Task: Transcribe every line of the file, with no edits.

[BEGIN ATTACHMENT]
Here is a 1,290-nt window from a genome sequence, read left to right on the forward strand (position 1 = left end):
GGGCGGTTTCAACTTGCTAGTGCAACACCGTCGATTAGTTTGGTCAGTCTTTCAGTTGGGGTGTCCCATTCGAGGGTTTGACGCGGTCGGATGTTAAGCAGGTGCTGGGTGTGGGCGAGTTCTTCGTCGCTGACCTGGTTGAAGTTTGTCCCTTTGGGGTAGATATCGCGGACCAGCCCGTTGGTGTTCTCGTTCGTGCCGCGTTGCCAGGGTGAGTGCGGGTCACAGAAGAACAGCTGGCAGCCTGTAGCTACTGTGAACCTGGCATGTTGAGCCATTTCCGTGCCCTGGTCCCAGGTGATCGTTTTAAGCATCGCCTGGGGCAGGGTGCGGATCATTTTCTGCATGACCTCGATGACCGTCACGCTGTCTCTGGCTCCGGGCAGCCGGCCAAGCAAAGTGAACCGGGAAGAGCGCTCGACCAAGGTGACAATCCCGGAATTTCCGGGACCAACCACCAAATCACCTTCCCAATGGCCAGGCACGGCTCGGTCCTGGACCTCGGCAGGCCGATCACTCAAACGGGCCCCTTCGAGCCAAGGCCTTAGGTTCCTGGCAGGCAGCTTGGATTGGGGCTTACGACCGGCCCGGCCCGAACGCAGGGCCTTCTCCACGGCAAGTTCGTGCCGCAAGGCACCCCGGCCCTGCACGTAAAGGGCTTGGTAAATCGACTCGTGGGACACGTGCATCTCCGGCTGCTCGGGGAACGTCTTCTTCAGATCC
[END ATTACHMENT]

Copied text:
Here is a 1,290-nt window from a genome sequence, read left to right on the forward strand (position 1 = left end):
GGGCGGTTTCAACTTGCTAGTGCAACACCGTCGATTAGTTTGGTCAGTCTTTCAGTTGGGGTGTCCCATTCGAGGGTTTGACGCGGTCGGATGTTAAGCAGGTGCTGGGTGTGGGCGAGTTCTTCGTCGCTGACCTGGTTGAAGTTTGTCCCTTTGGGGTAGATATCGCGGACCAGCCCGTTGGTGTTCTCGTTCGTGCCGCGTTGCCAGGGTGAGTGCGGGTCACAGAAGAACAGCTGGCAGCCTGTAGCTACTGTGAACCTGGCATGTTGAGCCATTTCCGTGCCCTGGTCCCAGGTGATCGTTTTAAGCATCGCCTGGGGCAGGGTGCGGATCATTTTCTGCATGACCTCGATGACCGTCACGCTGTCTCTGGCTCCGGGCAGCCGGCCAAGCAAAGTGAACCGGGAAGAGCGCTCGACCAAGGTGACAATCCCGGAATTTCCGGGACCAACCACCAAATCACCTTCCCAATGGCCAGGCACGGCTCGGTCCTGGACCTCGGCAGGCCGATCACTCAAACGGGCCCCTTCGAGCCAAGGCCTTAGGTTCCTGGCAGGCAGCTTGGATTGGGGCTTACGACCGGCCCGGCCCGAACGCAGGGCCTTCTCCACGGCAAGTTCGTGCCGCAAGGCACCCCGGCCCTGCACGTAAAGGGCTTGGTAAATCGACTCGTGGGACACGTGCATCTCCGGCTGCTCGGGGAACGTCTTCTTCAGATCC